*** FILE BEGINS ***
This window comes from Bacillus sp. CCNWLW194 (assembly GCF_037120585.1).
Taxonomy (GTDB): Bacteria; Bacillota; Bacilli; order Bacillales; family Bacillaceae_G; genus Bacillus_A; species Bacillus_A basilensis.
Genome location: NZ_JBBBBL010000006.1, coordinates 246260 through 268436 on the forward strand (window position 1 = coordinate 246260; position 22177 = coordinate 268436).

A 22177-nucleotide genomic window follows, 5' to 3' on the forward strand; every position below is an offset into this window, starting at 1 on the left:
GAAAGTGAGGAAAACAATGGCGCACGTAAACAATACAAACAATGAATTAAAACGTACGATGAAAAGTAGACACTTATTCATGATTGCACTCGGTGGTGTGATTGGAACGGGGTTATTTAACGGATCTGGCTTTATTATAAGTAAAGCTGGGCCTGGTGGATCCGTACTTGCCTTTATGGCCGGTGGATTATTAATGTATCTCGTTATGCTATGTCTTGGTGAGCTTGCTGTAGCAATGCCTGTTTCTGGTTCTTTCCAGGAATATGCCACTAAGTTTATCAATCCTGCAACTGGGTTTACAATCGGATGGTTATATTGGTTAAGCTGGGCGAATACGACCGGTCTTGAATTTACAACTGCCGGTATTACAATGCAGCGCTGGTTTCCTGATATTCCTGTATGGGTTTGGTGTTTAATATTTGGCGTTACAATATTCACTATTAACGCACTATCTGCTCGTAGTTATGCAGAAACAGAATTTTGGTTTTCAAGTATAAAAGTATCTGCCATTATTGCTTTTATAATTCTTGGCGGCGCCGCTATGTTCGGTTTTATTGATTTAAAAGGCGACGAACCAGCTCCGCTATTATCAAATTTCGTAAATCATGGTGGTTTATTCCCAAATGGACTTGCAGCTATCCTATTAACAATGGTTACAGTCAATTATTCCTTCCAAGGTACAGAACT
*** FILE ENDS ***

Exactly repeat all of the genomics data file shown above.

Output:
This window comes from Bacillus sp. CCNWLW194 (assembly GCF_037120585.1).
Taxonomy (GTDB): Bacteria; Bacillota; Bacilli; order Bacillales; family Bacillaceae_G; genus Bacillus_A; species Bacillus_A basilensis.
Genome location: NZ_JBBBBL010000006.1, coordinates 246260 through 268436 on the forward strand (window position 1 = coordinate 246260; position 22177 = coordinate 268436).

A 22177-nucleotide genomic window follows, 5' to 3' on the forward strand; every position below is an offset into this window, starting at 1 on the left:
GAAAGTGAGGAAAACAATGGCGCACGTAAACAATACAAACAATGAATTAAAACGTACGATGAAAAGTAGACACTTATTCATGATTGCACTCGGTGGTGTGATTGGAACGGGGTTATTTAACGGATCTGGCTTTATTATAAGTAAAGCTGGGCCTGGTGGATCCGTACTTGCCTTTATGGCCGGTGGATTATTAATGTATCTCGTTATGCTATGTCTTGGTGAGCTTGCTGTAGCAATGCCTGTTTCTGGTTCTTTCCAGGAATATGCCACTAAGTTTATCAATCCTGCAACTGGGTTTACAATCGGATGGTTATATTGGTTAAGCTGGGCGAATACGACCGGTCTTGAATTTACAACTGCCGGTATTACAATGCAGCGCTGGTTTCCTGATATTCCTGTATGGGTTTGGTGTTTAATATTTGGCGTTACAATATTCACTATTAACGCACTATCTGCTCGTAGTTATGCAGAAACAGAATTTTGGTTTTCAAGTATAAAAGTATCTGCCATTATTGCTTTTATAATTCTTGGCGGCGCCGCTATGTTCGGTTTTATTGATTTAAAAGGCGACGAACCAGCTCCGCTATTATCAAATTTCGTAAATCATGGTGGTTTATTCCCAAATGGACTTGCAGCTATCCTATTAACAATGGTTACAGTCAATTATTCCTTCCAAGGTACAGAACT